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MSU Food Critic Club offers insight into East Lansing's best eats

October 12, 2023
Photo by Zachary Balcoff | The State News

Food critiquing has become an increasingly popular pastime. On social media platforms like TikTok, many people have gained millions of views by recording themselves trying new foods and reviewing them, often resulting in positive or negative attention to the restaurant itself.

For students unfamiliar with the Michigan State University's campus and surrounding areas, finding a go-to-eatery can be a daunting task. This is something MSU's Food Critic Club aims to improve.

“A couple new people that we’ve met this year are transfer students, or freshman, and they don't know about a lot of the food (options) nearby,” Club President and social work senior Abby Perrien said. “So I think one cool thing about trying all these new places is just making East Lansing and MSU feel more like a place that you belong, and like a place that could be your home.”

The Food Critic Club was established by Perrien and co-founder and journalism junior Reese Carlson in 2022, making it a new addition to MSU's campus. Pierren said the idea came from Associate Director for communications for the Residence Education and Housing Services, or REHS, Bethany Balks.

“It kind of started just with me and some of my friends,” Perrien said. “We wanted to start a club, especially a club that can be more casual and social.”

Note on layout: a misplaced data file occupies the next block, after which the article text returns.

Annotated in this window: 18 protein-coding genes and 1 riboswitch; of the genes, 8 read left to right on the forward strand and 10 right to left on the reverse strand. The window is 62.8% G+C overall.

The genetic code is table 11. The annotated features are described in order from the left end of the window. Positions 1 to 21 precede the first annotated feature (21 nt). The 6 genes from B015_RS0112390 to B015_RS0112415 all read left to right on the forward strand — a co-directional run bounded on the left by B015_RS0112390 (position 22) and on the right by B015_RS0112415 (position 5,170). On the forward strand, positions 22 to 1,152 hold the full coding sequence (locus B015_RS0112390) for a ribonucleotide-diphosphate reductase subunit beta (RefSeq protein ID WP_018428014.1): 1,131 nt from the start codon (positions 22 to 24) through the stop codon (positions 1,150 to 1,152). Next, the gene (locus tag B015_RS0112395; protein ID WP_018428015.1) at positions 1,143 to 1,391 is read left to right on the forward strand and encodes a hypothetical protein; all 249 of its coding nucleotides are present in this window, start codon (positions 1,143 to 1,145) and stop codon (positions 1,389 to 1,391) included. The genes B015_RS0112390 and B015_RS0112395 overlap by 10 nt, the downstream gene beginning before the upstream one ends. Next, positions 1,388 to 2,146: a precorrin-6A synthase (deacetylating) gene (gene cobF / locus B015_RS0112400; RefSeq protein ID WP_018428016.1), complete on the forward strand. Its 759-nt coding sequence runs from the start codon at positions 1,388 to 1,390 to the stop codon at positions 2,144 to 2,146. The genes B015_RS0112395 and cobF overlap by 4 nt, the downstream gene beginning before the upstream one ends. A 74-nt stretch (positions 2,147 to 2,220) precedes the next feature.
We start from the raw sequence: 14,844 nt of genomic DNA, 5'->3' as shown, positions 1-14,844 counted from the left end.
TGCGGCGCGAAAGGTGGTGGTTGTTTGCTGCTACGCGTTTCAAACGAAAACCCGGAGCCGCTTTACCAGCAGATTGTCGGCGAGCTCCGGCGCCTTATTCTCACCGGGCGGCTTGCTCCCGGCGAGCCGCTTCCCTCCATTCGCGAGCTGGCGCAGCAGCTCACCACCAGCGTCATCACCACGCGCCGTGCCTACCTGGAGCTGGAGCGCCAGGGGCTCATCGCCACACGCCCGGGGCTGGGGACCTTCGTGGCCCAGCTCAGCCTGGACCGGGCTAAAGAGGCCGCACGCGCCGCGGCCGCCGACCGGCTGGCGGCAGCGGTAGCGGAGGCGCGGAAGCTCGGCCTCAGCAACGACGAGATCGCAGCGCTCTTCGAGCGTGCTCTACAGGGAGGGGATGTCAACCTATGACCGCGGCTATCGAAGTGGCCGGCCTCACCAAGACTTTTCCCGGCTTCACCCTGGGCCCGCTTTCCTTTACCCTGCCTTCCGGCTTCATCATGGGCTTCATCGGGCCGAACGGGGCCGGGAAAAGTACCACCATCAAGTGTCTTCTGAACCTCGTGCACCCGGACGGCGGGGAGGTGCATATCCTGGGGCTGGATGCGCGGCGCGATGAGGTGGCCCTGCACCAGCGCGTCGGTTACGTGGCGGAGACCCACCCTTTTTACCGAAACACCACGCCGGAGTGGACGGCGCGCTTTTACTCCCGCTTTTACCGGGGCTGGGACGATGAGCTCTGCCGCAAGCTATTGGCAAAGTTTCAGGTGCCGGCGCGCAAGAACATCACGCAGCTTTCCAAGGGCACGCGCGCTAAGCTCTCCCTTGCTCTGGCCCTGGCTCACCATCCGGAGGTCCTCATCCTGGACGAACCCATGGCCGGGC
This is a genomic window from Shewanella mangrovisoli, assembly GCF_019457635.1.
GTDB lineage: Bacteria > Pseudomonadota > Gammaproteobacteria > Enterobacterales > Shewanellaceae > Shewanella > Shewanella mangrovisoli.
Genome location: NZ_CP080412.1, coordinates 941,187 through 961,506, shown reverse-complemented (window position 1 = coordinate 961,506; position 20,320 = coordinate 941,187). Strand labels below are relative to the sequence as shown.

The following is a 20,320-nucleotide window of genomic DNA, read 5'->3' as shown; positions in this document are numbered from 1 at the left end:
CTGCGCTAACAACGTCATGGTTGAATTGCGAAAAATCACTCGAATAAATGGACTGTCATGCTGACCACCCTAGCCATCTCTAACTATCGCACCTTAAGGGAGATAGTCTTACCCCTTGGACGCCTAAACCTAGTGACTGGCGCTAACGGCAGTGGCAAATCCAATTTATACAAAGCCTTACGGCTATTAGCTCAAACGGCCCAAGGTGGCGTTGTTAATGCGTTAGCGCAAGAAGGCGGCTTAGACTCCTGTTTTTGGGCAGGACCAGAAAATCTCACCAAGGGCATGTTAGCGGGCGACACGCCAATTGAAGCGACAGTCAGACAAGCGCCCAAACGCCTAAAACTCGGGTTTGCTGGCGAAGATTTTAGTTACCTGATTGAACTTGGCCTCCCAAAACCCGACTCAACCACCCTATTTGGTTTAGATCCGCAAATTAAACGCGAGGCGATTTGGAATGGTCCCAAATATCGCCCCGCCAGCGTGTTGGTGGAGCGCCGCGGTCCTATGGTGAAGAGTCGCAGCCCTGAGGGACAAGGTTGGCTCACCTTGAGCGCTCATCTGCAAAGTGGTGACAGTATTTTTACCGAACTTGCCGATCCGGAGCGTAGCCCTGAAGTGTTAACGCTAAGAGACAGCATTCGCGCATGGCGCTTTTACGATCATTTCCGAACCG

Carlson said what started as a "little thing" just to "try new foods" evolved into a larger student organization with a sizeable amount of members.

The club meets every two weeks at new food venue, which members decide on beforehand through discussion in the club's GroupMe

Perrien said the club’s "casual" set up involves a membership fee of one dollar, which isn't required. With students often having to take exams and honor other commitments, she said, they also don't make attendance mandatory

Mechanical engineering junior Nicole Stensen said she joined to accompany Carlson, her friend, and stayed because of the club's welcoming nature. Stensen said that everyone who comes to the club is "very friendly."

Food Critic Club has garnered attention lately by attending events like Sparticipation and posting their food excursions on social media, like Tik Tok and Instagram

Perrien said a positive side effect of the reviewing eateries is that it not only encourages students and community members to try new things, but it also shines a light on local businesses.

As the club continues to grow, Carlson said, they hope to increase engagement and have greater impact on local communities.

“One thing we've talked about is doing a sign up for meetings,” Perrien said. “We could also ... break up into two groups that actually go to two different places.”

Carlson said they want to implement a semester-long calendar that allows club members to more individually select where they want to go.

Some Food Critic Club members recommended their favorite East Lansing restaurants

“I usually say SushiYa, has been my favorite,” Perrien said. “I think it was cool, just because all the sushi came out in like this huge boat and we're all just kind of like sharing with each other. So it was really fun (and) really good.”

For Carlson, the various experiences can make it hard to pinpoint a favorite.

“At my core, I’m a complainer,” Carlson said. “I have nothing, zero favorites.”

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